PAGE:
How CPAs can master the essence of excellence.
by Rick Telberg/On Finance
Why do some accounting shops excel while others stagnate?
Good question. And it's probably best answered not by looking fearfully at the dismal swamp of stagnation, but by optimistically assessing what makes some outfits burgeon from solo players to massive giants.
Business guru John Spence did just that and he detected a pattern. Spence is the author of "Excellence by Design: Leadership." And his message is deceptively simple. He provides a few bullet points that speak volumes about the essence of excelling:
1. Vivid vision. You've probably heard of this. But have you seen it? Have you looked as far as you dare and seen how far you can go? If so, have you shared that vision with everyone in your firm or department? If so, do they all see it and share it? If so, are they motivated to go there?
When vision is just a lot of hot air and hooey, it isn't vision -- it's a mirage. But when it means something to everyone on a team, it motivates them to excel.
2. Best people. There's been an upheaval in all aspects of business. Venerable companies fall to upstarts. A desktop computer holds more assets than a factory. Storefronts on Main Street can't compete with phone operators in Bangalore. A local accounting firm takes on work from a distant client.
But one thing hasn't changed: the firm with the best talent wins. If you want a firm that excels, hire people who excel. And to keep them excelling, keep them trained.
All that goes double for the leaders of the firm. They have to stay up to date and up to speed. They have to be the best of the best people.
3. Performance-oriented culture. The best people with the best vision aren't going anywhere if you're exhorting them to strive for mediocrity. And if almost everyone on the team is geared up for high-performance, they don't need to drag along an anchor who's stuck in the mud of "good-enough."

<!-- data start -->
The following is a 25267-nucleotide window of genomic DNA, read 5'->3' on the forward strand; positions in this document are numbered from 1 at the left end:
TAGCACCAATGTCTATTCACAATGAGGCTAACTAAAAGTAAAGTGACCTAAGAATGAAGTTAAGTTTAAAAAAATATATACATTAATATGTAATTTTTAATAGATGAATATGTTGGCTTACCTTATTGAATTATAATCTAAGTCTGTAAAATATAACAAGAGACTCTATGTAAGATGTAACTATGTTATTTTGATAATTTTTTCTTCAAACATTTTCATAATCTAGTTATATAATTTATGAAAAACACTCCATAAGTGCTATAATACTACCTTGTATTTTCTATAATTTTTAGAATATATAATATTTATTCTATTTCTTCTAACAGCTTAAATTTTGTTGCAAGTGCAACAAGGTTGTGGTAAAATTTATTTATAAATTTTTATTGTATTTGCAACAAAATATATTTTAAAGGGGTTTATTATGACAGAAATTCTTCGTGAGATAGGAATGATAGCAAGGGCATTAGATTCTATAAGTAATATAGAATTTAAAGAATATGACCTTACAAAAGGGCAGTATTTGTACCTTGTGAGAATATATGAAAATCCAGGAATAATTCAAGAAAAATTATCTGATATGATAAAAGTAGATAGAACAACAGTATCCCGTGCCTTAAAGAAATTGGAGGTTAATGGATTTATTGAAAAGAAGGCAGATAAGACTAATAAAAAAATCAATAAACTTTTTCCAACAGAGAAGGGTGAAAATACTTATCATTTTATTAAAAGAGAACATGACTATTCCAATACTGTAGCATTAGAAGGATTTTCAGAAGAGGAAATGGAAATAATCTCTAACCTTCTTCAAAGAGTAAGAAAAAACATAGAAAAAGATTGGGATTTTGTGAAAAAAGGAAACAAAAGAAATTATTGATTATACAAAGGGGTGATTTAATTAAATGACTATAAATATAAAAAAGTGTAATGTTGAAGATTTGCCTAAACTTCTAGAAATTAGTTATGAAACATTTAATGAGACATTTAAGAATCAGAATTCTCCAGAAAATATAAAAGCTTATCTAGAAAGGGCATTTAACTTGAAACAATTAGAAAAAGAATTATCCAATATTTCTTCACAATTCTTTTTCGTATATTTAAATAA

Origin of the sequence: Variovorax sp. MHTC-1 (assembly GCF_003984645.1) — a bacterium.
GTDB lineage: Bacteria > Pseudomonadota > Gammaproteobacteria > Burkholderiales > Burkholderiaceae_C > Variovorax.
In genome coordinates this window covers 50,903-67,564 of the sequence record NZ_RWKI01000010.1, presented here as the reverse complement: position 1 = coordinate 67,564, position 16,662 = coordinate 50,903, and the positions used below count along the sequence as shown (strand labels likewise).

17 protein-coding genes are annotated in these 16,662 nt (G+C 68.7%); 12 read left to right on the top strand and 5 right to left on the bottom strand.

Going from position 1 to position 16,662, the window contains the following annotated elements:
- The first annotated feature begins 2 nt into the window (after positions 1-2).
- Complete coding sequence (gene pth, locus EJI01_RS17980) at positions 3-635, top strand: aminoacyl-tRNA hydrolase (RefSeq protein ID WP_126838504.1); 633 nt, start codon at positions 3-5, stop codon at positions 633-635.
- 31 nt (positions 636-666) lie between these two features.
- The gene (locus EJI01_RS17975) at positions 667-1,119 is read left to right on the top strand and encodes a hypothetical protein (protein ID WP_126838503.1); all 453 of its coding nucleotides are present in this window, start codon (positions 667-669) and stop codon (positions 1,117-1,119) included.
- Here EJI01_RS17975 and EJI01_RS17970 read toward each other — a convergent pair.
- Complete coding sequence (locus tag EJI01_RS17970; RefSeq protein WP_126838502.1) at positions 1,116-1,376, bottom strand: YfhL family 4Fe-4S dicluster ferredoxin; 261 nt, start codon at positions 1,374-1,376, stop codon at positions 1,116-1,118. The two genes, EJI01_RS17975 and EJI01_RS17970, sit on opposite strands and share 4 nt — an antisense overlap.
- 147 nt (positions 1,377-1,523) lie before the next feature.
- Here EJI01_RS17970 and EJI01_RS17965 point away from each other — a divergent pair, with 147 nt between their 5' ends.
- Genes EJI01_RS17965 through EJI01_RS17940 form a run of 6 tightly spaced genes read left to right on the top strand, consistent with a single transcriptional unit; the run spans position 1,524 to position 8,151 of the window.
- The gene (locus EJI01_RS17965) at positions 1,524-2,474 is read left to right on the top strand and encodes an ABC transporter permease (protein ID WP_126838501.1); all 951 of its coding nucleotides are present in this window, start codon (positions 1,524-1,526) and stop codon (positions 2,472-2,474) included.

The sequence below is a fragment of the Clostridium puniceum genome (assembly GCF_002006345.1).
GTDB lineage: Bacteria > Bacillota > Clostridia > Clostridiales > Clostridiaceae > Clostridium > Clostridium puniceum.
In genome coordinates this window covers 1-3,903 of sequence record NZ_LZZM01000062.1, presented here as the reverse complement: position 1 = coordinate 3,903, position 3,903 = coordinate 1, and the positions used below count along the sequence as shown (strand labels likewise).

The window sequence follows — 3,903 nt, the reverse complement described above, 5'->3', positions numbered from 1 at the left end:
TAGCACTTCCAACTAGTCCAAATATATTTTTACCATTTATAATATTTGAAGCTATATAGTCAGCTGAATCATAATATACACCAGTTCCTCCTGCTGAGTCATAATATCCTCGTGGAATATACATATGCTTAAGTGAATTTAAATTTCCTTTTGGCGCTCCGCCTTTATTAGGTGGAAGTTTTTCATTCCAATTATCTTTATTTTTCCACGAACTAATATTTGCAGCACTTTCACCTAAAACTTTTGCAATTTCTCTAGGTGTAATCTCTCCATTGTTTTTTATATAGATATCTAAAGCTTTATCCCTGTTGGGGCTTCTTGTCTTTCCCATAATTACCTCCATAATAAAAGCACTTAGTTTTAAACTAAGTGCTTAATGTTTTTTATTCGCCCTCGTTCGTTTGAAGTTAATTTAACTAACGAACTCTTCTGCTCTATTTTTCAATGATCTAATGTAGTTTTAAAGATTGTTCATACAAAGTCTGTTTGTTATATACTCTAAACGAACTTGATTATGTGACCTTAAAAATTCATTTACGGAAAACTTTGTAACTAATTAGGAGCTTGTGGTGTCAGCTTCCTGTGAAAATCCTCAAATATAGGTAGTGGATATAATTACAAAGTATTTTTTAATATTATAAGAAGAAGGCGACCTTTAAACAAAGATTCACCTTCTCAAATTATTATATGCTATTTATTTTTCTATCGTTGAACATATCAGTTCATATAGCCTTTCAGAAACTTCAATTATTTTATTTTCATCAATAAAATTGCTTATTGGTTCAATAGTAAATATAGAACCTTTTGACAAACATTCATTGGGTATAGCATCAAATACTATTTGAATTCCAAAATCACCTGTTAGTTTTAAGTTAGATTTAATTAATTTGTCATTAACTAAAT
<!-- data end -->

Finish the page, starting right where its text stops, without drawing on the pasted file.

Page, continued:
Don't let slackers set your standards. If the culture around them is oriented toward excellence, the slackers will adapt and improve. Fostering that culture may be more effective than focusing on individuals.
4. Robust communication. Easier said than done. Literally. Talk is cheap. It's also easy. And the same goes for e-mails, memos, text messages and the other kinds of communication -- the kind that tend to build up faster than you can dig through.
Spraying information in all directions doesn't necessarily communicate anything. Communication involves skill, thought and planning. People can learn to do it right, and they can learn to plan before they do it. In the case of CPAs, this is quite likely something their accounting courses neglected to teach them.
Your personnel need to understand that communication is also a matter of receiving information -- not just from colleagues, but from clients as well. All channels have to be open to hear what the client is saying...and not saying.
5. A sense of urgency. If you have all of the above -- vision, talent, performance and communication -- but lack the urgent need to move ahead, you're going to have a lot of talented people sitting around waiting for a little guidance and motivation.
A boss with a bullwhip won't solve the problem. Your firm needs a culture infused with a sense of urgency. That sense can get bogged down by someone's unwillingness to change, an uncooperative economic climate, a stodgy or sluggish company culture or a team that doesn't work together.
You can't do much about the economic climate, but the rest is within the purview of good managers. Managers with an eye on excellence incubate urgency by implementing a process that identifies, clarifies, prioritizes, assigns, implements, reviews and rewards.
6. Client focus. Your firm or department isn't about auditing, accounting or tax returns. It's about the client. No matter how good your skill with the numbers and papers, the service you actually deliver has to be better than anyone else's. You have to do more for your client than anyone else would. Period.
If you made a list of everything your clients or stakeholders want, it might well take you all day. Think about it. They want their books balanced, yes, but they also want to see your office rug clean, your desk organized, your phone answered, your smile sincere, their job simplified, some unrequested advice, a certain degree of friendship, a timely update, a gentle reminder, a comprehensive agenda, a place to park...
Go ahead. Take a day. Make that list. Then go back up and apply the list to items 1-5. See if that doesn't make you feel like you too can excel.
MORE: At John Spence's blog.
COMMENTS: Rants, raves, idle thoughts or questions? Contact Rick Telberg.
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